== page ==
New research from Tufts University indicates that diverse groups perform better than homogenous groups when it comes to decision making and that this is due largely to dramatic differences in the way whites behave in diverse groups--changes that occur even before group members begin to interact.
"Traditional arguments in favor of diversity often focus on ethics, morality and constitutionality," said Samuel R. Sommers, Ph.D., assistant professor of psychology in the School of Arts and Sciences at Tufts University. "I wanted to look at the observable effects of diversity on performance."
In a study involving 200 participants on 29 mock juries, panels of whites and blacks performed better than all-white groups by a number of measures. "Such diverse juries deliberated longer, raised more facts about the case, and conducted broader and more wide-ranging deliberations," said Sommers. "They also made fewer factual errors in discussing evidence and when errors did occur, those errors were more likely to be corrected during the discussion."
Surprisingly, this difference was primarily due to significant changes in white behavior. Whites on diverse juries cited more case facts, made fewer mistakes in recalling facts and evidence, and pointed out missing evidence more frequently than did those on all-white juries. They were also more amenable to discussing racism when in diverse groups.
Study expands traditional psychological, legal assumptions
"Traditionally, most psychologists and legal scholars have assumed that the influences of racial diversity result from the contributions of minority group members, who in effect bear the burden of bringing new perspectives and experiences to the table," said Sommers. "This study offers the novel hypothesis that majority group members are also responsible for effects of diversity, and that performance advantages to jury diversity are not limited to white and black jurors bringing different experiences to the jury room and sharing different perspectives."
The study is published in the April issue of the Journal of Personality and Social Psychology.
Sommers studied 121 individuals from a jury pool at a Michigan courthouse and 79 jury-eligible individuals recruited through newspaper advertisements. All were randomly assigned to six-person panels, most with an alternate, that were either all white or included four white and two black members.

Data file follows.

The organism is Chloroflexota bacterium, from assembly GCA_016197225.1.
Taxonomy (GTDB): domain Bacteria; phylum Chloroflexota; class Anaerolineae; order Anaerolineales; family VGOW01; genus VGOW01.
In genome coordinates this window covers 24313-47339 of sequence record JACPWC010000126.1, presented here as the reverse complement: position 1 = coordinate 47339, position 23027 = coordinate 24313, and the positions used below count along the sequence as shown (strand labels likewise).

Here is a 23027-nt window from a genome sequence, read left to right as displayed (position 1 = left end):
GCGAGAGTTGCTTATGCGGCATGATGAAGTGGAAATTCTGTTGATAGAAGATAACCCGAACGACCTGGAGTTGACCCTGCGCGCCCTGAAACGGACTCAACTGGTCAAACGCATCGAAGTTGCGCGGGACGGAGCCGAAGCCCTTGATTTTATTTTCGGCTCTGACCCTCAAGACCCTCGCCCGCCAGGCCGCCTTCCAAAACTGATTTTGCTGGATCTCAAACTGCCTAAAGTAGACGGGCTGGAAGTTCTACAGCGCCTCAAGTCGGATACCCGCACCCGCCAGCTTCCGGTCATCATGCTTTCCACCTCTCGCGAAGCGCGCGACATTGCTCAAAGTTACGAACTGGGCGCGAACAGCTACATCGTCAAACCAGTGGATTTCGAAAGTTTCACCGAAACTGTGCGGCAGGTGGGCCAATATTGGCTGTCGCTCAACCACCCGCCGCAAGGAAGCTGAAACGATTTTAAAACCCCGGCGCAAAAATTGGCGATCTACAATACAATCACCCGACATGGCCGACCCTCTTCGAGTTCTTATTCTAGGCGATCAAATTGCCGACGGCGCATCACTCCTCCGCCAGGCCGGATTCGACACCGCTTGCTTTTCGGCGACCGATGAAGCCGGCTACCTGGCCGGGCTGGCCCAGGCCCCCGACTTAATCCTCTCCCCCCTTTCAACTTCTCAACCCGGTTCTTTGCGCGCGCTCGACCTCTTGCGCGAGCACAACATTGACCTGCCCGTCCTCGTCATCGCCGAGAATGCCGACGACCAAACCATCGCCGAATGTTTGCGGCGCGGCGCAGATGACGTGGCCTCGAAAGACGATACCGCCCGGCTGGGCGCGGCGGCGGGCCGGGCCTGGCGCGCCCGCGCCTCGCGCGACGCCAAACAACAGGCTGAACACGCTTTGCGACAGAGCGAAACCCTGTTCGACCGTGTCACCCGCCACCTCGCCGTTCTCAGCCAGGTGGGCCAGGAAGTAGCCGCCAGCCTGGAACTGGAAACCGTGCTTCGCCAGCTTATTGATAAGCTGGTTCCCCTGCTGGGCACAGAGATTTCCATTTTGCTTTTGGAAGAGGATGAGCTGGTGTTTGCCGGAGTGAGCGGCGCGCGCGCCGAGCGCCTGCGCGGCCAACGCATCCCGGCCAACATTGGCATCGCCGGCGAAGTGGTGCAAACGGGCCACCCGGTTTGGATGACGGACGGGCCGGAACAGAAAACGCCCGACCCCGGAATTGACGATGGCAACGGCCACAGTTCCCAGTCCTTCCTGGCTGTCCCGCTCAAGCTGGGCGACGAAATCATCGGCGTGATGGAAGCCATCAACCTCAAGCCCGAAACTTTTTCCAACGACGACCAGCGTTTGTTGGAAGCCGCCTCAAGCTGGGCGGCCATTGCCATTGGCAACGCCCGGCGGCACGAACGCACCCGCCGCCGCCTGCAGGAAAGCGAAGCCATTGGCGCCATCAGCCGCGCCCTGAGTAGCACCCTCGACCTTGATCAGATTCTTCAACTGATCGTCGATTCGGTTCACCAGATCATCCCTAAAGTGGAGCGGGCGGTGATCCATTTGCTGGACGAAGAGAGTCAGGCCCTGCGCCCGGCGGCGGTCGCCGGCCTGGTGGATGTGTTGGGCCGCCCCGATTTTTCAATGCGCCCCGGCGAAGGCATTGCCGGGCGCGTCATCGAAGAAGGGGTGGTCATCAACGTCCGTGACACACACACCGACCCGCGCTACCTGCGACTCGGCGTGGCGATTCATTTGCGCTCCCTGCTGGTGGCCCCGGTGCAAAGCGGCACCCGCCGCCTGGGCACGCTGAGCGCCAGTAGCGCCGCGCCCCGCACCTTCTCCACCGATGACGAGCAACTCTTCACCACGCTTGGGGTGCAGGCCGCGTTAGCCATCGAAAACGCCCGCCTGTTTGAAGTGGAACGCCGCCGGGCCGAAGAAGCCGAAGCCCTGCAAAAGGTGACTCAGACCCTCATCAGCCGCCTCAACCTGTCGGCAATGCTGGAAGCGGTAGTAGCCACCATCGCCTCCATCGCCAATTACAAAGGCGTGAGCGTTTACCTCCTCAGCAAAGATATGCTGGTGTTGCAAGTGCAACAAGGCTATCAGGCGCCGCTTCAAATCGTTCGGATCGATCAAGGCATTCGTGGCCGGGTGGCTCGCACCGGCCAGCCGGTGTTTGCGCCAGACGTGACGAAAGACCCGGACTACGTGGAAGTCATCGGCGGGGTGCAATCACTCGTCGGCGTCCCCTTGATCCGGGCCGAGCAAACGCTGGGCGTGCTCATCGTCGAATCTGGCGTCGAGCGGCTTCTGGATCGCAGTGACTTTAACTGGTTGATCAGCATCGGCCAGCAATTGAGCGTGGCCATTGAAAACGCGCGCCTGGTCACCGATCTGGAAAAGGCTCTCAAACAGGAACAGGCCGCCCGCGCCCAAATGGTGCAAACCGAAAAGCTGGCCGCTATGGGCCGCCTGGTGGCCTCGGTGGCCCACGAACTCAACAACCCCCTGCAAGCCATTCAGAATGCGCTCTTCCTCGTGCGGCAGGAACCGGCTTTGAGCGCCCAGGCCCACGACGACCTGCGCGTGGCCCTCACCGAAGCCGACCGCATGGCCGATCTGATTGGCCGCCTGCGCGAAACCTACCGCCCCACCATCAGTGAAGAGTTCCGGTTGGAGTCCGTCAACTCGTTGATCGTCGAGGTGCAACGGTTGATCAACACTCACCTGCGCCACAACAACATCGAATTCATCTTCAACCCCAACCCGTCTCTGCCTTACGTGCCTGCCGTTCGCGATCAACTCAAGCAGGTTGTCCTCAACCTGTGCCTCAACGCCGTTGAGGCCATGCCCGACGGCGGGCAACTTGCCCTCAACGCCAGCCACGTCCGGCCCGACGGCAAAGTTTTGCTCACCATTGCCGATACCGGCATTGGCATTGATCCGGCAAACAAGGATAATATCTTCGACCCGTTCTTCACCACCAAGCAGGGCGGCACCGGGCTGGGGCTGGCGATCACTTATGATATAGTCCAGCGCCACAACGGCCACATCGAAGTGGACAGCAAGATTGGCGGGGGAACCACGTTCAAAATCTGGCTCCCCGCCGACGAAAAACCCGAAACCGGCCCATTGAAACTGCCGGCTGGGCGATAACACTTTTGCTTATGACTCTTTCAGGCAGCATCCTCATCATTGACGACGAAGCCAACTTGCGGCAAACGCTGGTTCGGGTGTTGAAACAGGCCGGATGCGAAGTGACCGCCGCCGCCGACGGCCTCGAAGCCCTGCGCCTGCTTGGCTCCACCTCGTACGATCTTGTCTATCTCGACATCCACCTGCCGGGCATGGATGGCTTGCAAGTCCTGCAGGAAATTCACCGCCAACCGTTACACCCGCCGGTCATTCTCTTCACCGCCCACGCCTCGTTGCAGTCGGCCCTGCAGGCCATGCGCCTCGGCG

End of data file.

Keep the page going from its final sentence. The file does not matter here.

Panels watched a 30-minute video summarizing the trial of a black defendant and white victims. Jurists were then polled in writing as to the guilt of the defendant. Half the jurists in all-white panels thought the defendant was guilty, compared with 34 percent of whites on diverse panels. "Changes in whites' behavior began as soon as they were aware of the composition of their group, before jury deliberations began," said Sommers.
The research also showed that whites were much more willing to talk about race in a diverse setting. In all-white panels, when one juror brought up race, another member would try to change the subject, minimize discussion or suggest that race was irrelevant.
Implications go beyond legal system
While the research examined the benefits of diversity in criminal juries, Sommers believes that the study has significant applications for business, higher education and other institutions that grapple with difficult or controversial issues.
"Because the study examines group decision-making in a realistic setting, the findings have potential implications for a variety of contexts--from the classroom to the boardroom, or wherever a premium is placed on fact-finding and reaching a good decision," he said. "Diverse groups show a number of advantages and benefits when it comes to this type of decision making."
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